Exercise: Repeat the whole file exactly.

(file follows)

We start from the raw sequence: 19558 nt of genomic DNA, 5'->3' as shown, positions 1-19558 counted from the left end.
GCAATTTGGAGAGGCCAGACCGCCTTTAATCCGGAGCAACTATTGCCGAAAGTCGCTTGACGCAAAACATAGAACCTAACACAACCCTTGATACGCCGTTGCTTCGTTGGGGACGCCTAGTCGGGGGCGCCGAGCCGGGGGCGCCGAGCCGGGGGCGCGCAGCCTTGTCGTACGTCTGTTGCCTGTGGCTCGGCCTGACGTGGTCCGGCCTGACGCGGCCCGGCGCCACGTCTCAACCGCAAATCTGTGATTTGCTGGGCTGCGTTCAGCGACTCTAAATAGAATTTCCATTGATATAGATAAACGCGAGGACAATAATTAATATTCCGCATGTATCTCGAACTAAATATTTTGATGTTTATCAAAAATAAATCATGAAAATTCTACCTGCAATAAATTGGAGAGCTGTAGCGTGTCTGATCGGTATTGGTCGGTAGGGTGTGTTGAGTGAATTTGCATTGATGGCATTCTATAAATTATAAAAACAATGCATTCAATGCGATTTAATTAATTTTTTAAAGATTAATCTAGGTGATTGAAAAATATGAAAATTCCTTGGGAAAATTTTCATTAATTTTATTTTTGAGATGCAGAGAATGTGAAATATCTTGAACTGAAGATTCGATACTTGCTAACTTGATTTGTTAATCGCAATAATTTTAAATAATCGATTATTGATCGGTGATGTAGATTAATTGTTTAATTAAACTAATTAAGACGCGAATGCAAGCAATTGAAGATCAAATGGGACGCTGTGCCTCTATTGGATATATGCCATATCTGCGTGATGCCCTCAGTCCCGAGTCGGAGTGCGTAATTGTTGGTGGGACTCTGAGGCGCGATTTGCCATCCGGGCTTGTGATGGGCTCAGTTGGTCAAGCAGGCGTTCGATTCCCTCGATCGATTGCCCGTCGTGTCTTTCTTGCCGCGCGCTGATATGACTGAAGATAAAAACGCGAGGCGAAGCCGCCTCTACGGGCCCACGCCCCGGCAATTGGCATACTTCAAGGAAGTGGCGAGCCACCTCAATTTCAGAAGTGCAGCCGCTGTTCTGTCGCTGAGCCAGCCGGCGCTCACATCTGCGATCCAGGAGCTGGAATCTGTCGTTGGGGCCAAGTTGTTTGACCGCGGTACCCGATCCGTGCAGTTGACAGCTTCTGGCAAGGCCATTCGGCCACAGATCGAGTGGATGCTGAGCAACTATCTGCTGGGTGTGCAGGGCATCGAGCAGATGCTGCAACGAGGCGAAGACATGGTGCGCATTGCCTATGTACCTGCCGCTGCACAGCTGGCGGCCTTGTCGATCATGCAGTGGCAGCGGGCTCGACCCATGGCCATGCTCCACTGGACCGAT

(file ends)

We start from the raw sequence: 19558 nt of genomic DNA, 5'->3' as shown, positions 1-19558 counted from the left end.
GCAATTTGGAGAGGCCAGACCGCCTTTAATCCGGAGCAACTATTGCCGAAAGTCGCTTGACGCAAAACATAGAACCTAACACAACCCTTGATACGCCGTTGCTTCGTTGGGGACGCCTAGTCGGGGGCGCCGAGCCGGGGGCGCCGAGCCGGGGGCGCGCAGCCTTGTCGTACGTCTGTTGCCTGTGGCTCGGCCTGACGTGGTCCGGCCTGACGCGGCCCGGCGCCACGTCTCAACCGCAAATCTGTGATTTGCTGGGCTGCGTTCAGCGACTCTAAATAGAATTTCCATTGATATAGATAAACGCGAGGACAATAATTAATATTCCGCATGTATCTCGAACTAAATATTTTGATGTTTATCAAAAATAAATCATGAAAATTCTACCTGCAATAAATTGGAGAGCTGTAGCGTGTCTGATCGGTATTGGTCGGTAGGGTGTGTTGAGTGAATTTGCATTGATGGCATTCTATAAATTATAAAAACAATGCATTCAATGCGATTTAATTAATTTTTTAAAGATTAATCTAGGTGATTGAAAAATATGAAAATTCCTTGGGAAAATTTTCATTAATTTTATTTTTGAGATGCAGAGAATGTGAAATATCTTGAACTGAAGATTCGATACTTGCTAACTTGATTTGTTAATCGCAATAATTTTAAATAATCGATTATTGATCGGTGATGTAGATTAATTGTTTAATTAAACTAATTAAGACGCGAATGCAAGCAATTGAAGATCAAATGGGACGCTGTGCCTCTATTGGATATATGCCATATCTGCGTGATGCCCTCAGTCCCGAGTCGGAGTGCGTAATTGTTGGTGGGACTCTGAGGCGCGATTTGCCATCCGGGCTTGTGATGGGCTCAGTTGGTCAAGCAGGCGTTCGATTCCCTCGATCGATTGCCCGTCGTGTCTTTCTTGCCGCGCGCTGATATGACTGAAGATAAAAACGCGAGGCGAAGCCGCCTCTACGGGCCCACGCCCCGGCAATTGGCATACTTCAAGGAAGTGGCGAGCCACCTCAATTTCAGAAGTGCAGCCGCTGTTCTGTCGCTGAGCCAGCCGGCGCTCACATCTGCGATCCAGGAGCTGGAATCTGTCGTTGGGGCCAAGTTGTTTGACCGCGGTACCCGATCCGTGCAGTTGACAGCTTCTGGCAAGGCCATTCGGCCACAGATCGAGTGGATGCTGAGCAACTATCTGCTGGGTGTGCAGGGCATCGAGCAGATGCTGCAACGAGGCGAAGACATGGTGCGCATTGCCTATGTACCTGCCGCTGCACAGCTGGCGGCCTTGTCGATCATGCAGTGGCAGCGGGCTCGACCCATGGCCATGCTCCACTGGACCGAT